Do Somalis Really Lock Crazy People in Rooms with Hyenas?
Print Friendly and PDF
Since the BBC published an article in 2013 entitled “Where Hyenas Are Used to Treat Mental Illness,” it has been widely reported that in Somalia, families rent hyenas to lock in a room overnight with their insane loved ones.

Is this true?

I’ve been able to track this idea back six years earlier in time, including a 2011 Toronto Globe & Mail article, 2010 World Health Organization report, and a 2007 Chicago Tribune story.

But, most of the articles about the “hyena cure” feature an expert source called “Dr. Habeb,” an entrepreneur who runs a widely-advertised chain of lunatic asylums in Somalia. Dr. Habeb (he actually only is a nurse) is clearly your go-to guy for a punchy quote about how bad mental health care is in Somalia. (It’s bad. Also, according to Dr. Habeb, so is mental health in Somalia. There appears to be a lot of insanity, whether PTSD from all the violence, or from all the khat-chewing, or maybe it’s a culturally-sanctioned way to act out.)

Hyenas look sort of like dogs (although much less so than jackals), but they are more closely related to the mongoose. They are famous for being sexually obscure and having dominant females. (Thus, in The Lion King, the male hyenas, voiced by Cheech Marin and Jim Cummings, are subordinate to Whoopi Goldberg.)

The idea that hyenas and insanity are somehow related has been around for a long time. Gericault painted a portrait in 1822 entitled The Madwoman (a.k.a., The Hyena of Saltpetiere).

A teenage Rimbaud (the namesake of Sylvester Stallone’s Rambo) published a poem in 1872 entitled “A Season in Hell” about, I think, insanity:

‘You’re a hyena still…’ the demon cries who crowned me with such delightful poppies.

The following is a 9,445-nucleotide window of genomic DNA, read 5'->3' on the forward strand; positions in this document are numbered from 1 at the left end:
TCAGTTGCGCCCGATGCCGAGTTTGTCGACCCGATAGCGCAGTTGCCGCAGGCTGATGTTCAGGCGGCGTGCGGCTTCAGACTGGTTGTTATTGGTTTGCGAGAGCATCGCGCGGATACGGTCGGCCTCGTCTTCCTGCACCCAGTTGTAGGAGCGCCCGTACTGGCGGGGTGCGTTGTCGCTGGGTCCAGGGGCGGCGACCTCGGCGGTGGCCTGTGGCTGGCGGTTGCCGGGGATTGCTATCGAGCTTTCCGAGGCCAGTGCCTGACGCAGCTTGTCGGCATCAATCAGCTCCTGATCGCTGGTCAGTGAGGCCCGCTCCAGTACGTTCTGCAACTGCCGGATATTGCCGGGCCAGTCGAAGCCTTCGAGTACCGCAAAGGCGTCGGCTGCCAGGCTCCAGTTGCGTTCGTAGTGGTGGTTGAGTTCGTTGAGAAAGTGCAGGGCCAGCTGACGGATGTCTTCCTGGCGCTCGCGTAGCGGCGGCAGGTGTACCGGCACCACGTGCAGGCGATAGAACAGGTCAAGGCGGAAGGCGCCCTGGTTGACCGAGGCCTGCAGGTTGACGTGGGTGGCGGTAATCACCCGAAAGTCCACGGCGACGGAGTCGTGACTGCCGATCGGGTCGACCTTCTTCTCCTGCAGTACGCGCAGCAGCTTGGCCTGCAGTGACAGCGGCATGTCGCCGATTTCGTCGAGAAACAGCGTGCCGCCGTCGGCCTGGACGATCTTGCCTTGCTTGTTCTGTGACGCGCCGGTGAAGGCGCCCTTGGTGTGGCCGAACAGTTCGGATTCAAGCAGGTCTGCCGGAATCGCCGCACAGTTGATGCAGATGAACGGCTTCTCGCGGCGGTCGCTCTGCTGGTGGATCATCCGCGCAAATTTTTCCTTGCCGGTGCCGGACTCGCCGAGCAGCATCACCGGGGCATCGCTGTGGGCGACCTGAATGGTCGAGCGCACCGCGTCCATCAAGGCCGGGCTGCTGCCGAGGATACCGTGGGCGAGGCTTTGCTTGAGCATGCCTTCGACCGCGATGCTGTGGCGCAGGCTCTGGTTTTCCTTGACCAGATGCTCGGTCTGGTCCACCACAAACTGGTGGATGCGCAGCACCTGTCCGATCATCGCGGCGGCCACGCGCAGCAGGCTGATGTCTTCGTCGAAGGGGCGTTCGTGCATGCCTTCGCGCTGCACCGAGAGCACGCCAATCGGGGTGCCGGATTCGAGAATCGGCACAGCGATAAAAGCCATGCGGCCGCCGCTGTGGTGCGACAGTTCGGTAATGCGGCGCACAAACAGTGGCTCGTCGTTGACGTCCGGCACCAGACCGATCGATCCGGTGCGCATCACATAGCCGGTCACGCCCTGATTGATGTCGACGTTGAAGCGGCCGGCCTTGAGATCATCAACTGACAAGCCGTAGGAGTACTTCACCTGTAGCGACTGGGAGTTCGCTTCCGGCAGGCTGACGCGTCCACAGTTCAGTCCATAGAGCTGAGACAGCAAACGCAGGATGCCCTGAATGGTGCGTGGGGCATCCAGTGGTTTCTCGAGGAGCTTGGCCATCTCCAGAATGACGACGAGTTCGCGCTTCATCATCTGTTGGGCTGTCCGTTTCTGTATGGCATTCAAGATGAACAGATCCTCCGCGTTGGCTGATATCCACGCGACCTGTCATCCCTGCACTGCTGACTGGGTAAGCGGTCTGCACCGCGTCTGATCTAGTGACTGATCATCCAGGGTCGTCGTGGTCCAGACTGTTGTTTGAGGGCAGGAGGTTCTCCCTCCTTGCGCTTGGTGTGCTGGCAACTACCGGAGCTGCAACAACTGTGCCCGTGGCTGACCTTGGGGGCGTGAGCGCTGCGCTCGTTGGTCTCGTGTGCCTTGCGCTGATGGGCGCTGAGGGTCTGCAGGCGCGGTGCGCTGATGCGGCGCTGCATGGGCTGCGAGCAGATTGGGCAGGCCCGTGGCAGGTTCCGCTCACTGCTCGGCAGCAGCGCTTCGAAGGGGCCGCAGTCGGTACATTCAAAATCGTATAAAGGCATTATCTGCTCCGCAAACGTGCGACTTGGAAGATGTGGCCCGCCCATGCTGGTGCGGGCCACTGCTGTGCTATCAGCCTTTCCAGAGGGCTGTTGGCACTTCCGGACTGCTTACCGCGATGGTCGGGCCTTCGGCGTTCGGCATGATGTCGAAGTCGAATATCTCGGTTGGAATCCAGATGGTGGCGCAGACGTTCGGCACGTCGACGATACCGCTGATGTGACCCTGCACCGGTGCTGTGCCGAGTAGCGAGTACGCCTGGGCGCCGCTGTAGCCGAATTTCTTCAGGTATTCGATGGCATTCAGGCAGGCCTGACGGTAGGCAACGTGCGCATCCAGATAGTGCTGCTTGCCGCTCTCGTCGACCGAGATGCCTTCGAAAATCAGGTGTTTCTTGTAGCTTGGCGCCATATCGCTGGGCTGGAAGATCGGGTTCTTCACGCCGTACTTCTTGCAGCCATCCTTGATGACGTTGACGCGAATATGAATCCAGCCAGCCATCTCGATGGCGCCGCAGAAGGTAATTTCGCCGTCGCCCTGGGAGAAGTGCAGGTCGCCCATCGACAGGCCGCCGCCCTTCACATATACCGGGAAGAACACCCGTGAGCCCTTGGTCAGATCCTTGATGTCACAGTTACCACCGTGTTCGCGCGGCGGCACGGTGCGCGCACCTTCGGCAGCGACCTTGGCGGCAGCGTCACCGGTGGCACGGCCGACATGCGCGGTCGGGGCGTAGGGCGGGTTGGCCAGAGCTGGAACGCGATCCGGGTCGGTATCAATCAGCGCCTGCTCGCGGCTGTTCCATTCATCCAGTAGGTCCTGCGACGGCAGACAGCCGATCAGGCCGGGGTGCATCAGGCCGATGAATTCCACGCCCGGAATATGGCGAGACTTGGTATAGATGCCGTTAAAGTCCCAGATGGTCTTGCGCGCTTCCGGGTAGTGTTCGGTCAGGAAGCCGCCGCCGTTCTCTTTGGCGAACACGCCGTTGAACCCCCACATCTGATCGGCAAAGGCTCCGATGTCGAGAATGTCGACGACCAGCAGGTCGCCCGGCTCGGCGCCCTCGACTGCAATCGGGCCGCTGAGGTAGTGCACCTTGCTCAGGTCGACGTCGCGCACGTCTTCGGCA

Rimbaud later moved from hyena-free Europe to the hyena capital of Harar, a walled Muslim city in Ethiopia near the Somalia border. Harar is famous for having “hyena holes” in the town wall to let hyenas in at night to scavenge domestic animals who drop dead in the streets.Steve_Sailer_Blog_Posts_-_The_Unz_Review_-_2016-08-07_13.08.16

Australian anthropologist Marcus Baynes-Rock, author of the recent book, Among the Bone Eaters, spent over a year following the hyena scavengers around Harar. Baynes-Rock explains the logic. From his dissertation:

In general, hyenas are not well liked. Indeed, hyenas are usually feared, loathed, vilified, derided, persecuted and where people have the means, eradicated. Often, hyenas are associated with what are called witches (Johnstone 1902, p. 265; Morris 2000, p. 168).

Hyenas’ nocturnal habits, human-like giggles and propensity to exhume and consume human corpses makes them obvious companions to people exercising supernatural means to malevolent ends (Gray 1963, p. 167). Often the hyenas do the bidding of the witches, bringing home fresh human meat, or else they are ridden through the night sky, with flames shooting from their anuses (Beidelman 1963, p. 65; 1975, p. 190; Gray 1963, p. 166). In many countries, witches are believed to transform into hyenas and prowl around at night looking for victims to eat (Niehaus 1995, p. 514; Rutherford 1999, p. 95; Sapir 1981, p. 533).

On the other hand, the urbanites of Harar are more pro-hyena than most Africans. Baynes-Rock has a website aimed at schoolchildren, presumably including fans of the secondary bad guys in “The Lion King,” on which he explains:
But it is not simply a matter of hyenas refraining from attacking people and getting food scraps in return. The other service that hyenas perform is to clear the town of bad jinn [a.k.a., genies]. These unseen spirits enter the town through the same holes that the hyenas use and are a constant threat to the people of Harar. I myself have heard many stories of jinn possession and met with someone who was possessed by multiple jinn. Hyenas for their part, can see jinn and they attack them whenever they get the chance. The jinni runs in fear from the hyena and enters the ground but the hyena puts its nose to the ground at that place and sucks the jinni from the earth and into its stomach where it perishes. This is when the hyena makes an oowoop noise. Hararis tell me that after a hyena eats a jinni, it will vomit up hair, fingernails and even precious stones. If you manage to find a hyena cave you’ll find these precious stones.
From WBUR, the NPR station in Boston:
Baynes-Rock knew of cases in which psychologically unbalanced people were brought to the hyenas in hopes of some kind of exorcism.
So, it’s not just Dr. Habeb making up the Hyena Cure.

[Comment at]

Print Friendly and PDF